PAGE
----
In contrast, the sketch/improv troupe has been established and advertises themselves as a goofy, edgy, and satirical blend of comedy. The troupe doesn’t shy away from performing a bit or sketch based on racism, sexism, or any other sort of bigotry but this is not the only source of inspiration and is, in face a very small portion of the material the troupe offers. A majority of the sketches written are characterized by a goofy child-like or extremely literal interpretation of an idea such as the sketch titled “One Night Stand” where a bedside dresser is placed on the stage and left to sit for several minutes before the lights fade out and the next sketch starts or “High Noon” where two cowboys who are best friends and complete dopes decide they’re going to try to have a stand off, unfortunately one forgets their gun and the other wastes all of his bullets shooting into the sky shouting “It’s killin’ time!”.

Joey’s article has chosen to take a harshly critical and largely exaggerated view of the goal of the sketch troupe which is not to desensitize or spread any sort of prejudice or intolerance, but rather to mock and remove weight from those beliefs. He has chosen to take a fragment of what has been performed and create an issue where there wasn’t one and use that as a platform to write an article which is as vapid and unoriginal as a high school essay about whether or not marijuana should be legalized. He failed to add any new views, opinions, or thought provoking questions to a tired and abject discussion about the desensitization of comedy. One could argue that by creating this issue, the writer, Joey, himself has added weight to the issue, he has taken a completely ridiculous interpretation and mockery of those beliefs and given them power. If these sarcasms, satires, and jokes were spoken or performed without any preface to their intentions they could be giving weight and power to bigotry, however, they are performed behind closed doors at comedy shows. When an audience member enters a comedy show they enter an atmosphere which exists solely for the purpose of making jokes and spreading humor; If a person enters this comedy realm where everything is said with the intention of laughter as a response and walks away with any more hate in their hearts, then this is a decision the audience member has chosen to make, the audience member has added weight to a joke.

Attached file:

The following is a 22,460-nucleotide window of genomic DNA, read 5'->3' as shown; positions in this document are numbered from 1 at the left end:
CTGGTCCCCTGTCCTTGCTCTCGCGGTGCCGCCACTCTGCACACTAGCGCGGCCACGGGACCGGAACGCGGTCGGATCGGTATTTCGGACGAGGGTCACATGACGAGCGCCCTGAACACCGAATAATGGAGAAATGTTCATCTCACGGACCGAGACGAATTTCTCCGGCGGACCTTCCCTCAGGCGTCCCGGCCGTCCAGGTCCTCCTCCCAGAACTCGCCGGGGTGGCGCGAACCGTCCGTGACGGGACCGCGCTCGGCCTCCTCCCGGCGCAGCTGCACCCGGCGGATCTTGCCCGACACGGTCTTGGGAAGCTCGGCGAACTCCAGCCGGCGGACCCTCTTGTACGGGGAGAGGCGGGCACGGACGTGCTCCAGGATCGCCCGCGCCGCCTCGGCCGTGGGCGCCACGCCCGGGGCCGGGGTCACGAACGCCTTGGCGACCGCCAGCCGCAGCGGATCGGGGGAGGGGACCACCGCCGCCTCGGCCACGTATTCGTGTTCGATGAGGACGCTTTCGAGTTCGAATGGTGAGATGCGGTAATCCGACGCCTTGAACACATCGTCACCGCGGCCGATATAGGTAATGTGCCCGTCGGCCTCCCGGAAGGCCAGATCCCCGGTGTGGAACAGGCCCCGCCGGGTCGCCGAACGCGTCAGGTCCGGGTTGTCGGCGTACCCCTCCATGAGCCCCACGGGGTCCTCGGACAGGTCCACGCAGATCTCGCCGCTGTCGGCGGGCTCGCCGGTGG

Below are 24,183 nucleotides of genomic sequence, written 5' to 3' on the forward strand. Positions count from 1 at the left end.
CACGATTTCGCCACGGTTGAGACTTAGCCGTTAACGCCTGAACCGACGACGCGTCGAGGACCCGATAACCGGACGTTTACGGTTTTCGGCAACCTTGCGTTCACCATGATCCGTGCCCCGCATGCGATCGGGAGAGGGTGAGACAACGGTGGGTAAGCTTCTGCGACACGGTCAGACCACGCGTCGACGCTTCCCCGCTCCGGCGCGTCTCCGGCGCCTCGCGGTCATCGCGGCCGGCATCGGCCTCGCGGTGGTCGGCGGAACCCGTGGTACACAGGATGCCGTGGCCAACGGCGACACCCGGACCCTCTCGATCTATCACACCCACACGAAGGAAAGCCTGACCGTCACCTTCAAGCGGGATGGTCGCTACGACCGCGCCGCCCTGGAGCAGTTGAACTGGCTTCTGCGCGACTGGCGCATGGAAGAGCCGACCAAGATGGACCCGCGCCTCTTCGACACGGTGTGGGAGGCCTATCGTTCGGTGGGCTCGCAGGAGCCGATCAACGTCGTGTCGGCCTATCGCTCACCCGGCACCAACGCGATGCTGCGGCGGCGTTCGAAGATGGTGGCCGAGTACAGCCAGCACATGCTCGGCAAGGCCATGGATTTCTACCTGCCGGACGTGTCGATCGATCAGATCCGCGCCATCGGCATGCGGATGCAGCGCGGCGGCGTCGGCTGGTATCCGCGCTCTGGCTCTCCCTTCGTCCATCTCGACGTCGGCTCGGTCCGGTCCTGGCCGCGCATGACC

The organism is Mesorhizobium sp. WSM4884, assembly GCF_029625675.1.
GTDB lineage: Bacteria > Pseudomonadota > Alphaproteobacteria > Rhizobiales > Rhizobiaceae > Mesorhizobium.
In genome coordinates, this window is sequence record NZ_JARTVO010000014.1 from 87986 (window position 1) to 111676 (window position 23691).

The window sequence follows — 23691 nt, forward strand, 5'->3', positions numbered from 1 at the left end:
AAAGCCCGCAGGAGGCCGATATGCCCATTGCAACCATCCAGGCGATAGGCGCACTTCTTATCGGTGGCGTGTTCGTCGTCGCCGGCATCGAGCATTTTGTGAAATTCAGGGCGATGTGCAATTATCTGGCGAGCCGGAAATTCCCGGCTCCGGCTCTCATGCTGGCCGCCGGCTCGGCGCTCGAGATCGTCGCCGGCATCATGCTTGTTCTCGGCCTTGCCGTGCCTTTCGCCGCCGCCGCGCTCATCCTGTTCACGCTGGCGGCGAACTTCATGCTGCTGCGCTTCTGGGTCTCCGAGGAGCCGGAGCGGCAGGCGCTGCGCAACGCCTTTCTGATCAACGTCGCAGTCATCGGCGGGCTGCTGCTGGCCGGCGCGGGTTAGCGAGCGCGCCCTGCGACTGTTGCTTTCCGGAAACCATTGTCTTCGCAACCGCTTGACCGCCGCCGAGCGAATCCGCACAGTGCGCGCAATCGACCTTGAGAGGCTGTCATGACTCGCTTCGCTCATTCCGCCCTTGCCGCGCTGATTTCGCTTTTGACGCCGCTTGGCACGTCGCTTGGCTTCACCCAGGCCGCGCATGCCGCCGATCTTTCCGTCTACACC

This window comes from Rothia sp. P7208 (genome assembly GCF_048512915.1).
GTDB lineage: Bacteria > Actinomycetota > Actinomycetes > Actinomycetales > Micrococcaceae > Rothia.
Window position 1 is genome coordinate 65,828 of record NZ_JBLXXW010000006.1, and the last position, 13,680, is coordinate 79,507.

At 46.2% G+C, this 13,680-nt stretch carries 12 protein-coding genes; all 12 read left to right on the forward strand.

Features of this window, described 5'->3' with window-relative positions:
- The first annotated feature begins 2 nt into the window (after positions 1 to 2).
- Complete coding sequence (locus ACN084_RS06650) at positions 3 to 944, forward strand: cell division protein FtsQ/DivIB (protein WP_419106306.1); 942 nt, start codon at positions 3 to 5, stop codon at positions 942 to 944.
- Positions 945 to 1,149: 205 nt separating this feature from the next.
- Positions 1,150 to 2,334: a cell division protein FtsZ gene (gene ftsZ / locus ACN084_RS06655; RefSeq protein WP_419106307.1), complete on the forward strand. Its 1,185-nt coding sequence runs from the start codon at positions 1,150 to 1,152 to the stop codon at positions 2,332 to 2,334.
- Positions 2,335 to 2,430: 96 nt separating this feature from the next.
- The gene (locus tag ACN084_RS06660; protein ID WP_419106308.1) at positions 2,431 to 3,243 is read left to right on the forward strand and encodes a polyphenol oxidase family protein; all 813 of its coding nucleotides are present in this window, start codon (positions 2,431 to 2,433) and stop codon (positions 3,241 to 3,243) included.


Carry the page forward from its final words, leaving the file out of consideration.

There is no word, sentence, nor joke which can be created or spoken which is inherently racist, sexist, or prejudice. The person who responds with anger or hate is the one who gives those words power.

In response to Joey’s question “Where do you draw that line?”, there is no line, not until you create one, and by creating one, you create an issue which has power and weight and the potential to hurt. Our sketch group has included more diversity than you have ascertained in your month and a half with us; we have had multiple women in our group, when we started sketch comedy we had 4 women in the troupe, we’ve had homosexuals, African Americans, an Indian American, multiple people with mental and physical disabilities, currently we have 3 Hispanic members, one with Autism, victims of abuse, depression, and addiction; you’ve made assumptions that we lack diversity and had the audacity to criticize us for that publicly. We Eat Monsters is a sketch and improv comedy troupe which accepts ALL forms of diversity happily and mocks the concepts of bigotry, racism, sexism, and prejudice with comedy. We’ve chosen to be loud and outspoken about our beliefs and have chosen comedy as an avenue to mock those who disagree with us. We take the weight and power from the words and concepts which YOU add power to. We would rather say how ridiculous we think something is aloud than to sit quietly through multiple shows and hide behind a keyboard making assumptions and accusations about a group of people, I challenge you Joey, next time you feel that something is offensive or not right, speak up for it instead of sitting quietly in an audience.

I thank you for taking the time to read my response and would like to personally invite everyone to our next comedy show.
We Eat Monsters
October 20th
The Club Room at Northgate Lanes in Galesburg
7pm
See you there!